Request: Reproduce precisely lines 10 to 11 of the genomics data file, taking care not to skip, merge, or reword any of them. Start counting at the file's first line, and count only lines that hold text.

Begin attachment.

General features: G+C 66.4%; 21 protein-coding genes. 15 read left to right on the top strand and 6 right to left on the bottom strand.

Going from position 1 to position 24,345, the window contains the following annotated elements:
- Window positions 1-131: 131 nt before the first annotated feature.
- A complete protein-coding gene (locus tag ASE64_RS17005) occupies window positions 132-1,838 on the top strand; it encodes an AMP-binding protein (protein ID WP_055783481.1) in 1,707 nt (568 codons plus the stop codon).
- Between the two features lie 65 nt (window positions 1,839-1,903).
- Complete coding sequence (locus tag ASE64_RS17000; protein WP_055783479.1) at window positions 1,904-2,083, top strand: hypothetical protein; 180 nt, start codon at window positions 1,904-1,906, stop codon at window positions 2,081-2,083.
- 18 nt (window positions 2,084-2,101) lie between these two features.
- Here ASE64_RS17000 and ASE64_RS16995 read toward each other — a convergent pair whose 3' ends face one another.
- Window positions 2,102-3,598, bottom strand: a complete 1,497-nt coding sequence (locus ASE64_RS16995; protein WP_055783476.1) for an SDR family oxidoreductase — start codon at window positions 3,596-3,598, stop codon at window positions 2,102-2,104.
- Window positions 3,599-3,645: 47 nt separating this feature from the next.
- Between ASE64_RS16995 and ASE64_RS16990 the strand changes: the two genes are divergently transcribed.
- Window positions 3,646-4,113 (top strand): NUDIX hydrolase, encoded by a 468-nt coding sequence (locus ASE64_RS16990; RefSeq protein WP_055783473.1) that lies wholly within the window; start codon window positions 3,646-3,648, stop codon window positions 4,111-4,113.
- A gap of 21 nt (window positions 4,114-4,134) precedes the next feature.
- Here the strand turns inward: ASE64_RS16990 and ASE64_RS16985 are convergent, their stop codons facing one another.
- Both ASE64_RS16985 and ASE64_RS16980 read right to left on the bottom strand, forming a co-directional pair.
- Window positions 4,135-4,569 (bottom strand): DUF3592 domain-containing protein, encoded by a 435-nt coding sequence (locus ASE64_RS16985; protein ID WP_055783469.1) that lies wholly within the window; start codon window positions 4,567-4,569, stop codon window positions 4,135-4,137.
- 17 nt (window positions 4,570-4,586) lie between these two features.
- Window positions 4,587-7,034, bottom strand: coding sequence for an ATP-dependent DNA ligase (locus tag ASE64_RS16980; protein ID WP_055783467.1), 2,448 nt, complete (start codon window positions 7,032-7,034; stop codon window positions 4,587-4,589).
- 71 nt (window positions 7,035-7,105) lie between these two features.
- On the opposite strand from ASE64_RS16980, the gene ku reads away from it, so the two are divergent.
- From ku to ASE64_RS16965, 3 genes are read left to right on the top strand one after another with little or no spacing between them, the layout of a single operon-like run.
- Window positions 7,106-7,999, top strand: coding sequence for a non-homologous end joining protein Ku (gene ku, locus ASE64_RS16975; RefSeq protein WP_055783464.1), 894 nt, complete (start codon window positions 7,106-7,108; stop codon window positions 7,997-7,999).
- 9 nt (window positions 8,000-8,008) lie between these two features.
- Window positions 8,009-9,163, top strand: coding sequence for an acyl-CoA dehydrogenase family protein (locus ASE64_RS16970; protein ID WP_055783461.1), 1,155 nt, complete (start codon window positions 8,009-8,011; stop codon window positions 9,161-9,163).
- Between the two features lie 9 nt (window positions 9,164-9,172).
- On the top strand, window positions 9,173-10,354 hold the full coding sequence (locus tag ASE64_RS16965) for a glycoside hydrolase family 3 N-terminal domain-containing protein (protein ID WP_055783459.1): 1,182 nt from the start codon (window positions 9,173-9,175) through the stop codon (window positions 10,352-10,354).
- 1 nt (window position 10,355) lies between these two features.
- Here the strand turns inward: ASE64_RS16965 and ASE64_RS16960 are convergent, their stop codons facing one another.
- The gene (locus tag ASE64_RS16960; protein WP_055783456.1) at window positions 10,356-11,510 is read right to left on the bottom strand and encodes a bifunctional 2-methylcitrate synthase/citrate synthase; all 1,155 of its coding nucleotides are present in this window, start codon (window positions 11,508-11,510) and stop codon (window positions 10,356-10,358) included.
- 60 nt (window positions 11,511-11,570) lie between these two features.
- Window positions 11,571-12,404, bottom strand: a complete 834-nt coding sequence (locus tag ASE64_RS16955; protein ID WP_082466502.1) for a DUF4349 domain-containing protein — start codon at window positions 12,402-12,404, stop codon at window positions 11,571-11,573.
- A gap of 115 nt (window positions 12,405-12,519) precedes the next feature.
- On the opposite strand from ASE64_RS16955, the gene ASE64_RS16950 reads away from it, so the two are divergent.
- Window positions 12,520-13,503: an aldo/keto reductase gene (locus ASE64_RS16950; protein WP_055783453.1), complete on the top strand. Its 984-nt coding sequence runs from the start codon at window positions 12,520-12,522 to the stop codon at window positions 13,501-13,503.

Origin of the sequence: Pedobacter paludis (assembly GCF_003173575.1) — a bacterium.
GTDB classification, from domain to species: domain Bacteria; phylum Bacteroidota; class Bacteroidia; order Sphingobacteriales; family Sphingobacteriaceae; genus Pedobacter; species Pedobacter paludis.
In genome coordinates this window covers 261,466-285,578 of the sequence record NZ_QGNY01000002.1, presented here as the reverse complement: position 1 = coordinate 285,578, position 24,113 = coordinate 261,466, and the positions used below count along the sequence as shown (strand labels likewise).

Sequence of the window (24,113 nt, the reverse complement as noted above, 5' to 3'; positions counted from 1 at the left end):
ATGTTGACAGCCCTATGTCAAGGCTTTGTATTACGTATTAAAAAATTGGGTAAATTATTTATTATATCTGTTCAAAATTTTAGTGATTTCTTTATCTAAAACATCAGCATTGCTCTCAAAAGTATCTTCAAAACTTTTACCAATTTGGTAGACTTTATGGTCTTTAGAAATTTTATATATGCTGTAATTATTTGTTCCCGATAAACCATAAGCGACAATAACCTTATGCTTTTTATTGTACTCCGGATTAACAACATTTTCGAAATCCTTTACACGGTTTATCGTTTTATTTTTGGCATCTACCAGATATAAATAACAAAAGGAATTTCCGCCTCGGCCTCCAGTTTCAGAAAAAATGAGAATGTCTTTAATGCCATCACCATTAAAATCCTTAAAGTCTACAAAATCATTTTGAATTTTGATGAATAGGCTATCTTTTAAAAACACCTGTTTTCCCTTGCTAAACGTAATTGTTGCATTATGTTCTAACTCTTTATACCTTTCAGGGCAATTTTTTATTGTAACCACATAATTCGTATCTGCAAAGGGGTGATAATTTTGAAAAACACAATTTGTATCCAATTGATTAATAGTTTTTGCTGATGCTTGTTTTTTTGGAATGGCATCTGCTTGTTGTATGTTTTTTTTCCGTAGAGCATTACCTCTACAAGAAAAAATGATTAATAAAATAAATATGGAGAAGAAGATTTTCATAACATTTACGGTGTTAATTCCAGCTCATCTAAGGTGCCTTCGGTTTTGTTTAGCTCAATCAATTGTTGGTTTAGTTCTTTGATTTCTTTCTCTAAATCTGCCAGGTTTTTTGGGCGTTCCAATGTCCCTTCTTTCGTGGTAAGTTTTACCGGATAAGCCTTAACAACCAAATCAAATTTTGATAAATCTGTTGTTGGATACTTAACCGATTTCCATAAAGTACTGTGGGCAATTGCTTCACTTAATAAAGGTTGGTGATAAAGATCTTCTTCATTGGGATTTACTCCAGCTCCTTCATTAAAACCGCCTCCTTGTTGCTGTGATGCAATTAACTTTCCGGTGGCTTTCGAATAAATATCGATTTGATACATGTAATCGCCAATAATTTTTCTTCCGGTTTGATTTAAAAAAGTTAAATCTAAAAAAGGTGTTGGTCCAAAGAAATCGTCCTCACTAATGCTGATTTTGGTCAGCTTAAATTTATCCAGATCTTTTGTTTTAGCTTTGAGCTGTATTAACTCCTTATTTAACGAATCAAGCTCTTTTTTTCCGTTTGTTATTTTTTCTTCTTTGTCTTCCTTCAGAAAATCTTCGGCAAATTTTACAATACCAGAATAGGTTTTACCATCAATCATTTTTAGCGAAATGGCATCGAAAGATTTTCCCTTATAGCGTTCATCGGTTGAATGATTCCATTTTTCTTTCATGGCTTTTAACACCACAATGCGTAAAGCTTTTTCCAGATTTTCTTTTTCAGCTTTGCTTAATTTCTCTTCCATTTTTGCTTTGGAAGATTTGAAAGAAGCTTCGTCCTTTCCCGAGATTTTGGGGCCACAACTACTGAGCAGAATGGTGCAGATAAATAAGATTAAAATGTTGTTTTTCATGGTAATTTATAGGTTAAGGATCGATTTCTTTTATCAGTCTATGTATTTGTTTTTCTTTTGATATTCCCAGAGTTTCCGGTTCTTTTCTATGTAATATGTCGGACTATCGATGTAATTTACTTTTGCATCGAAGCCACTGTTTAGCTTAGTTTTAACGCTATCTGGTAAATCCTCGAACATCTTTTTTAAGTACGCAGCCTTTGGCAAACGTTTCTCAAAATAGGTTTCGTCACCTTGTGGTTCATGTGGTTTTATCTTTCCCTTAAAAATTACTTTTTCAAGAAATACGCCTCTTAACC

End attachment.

- Window positions 3,599-3,645: 47 nt separating this feature from the next.
- Between ASE64_RS16995 and ASE64_RS16990 the strand changes: the two genes are divergently transcribed.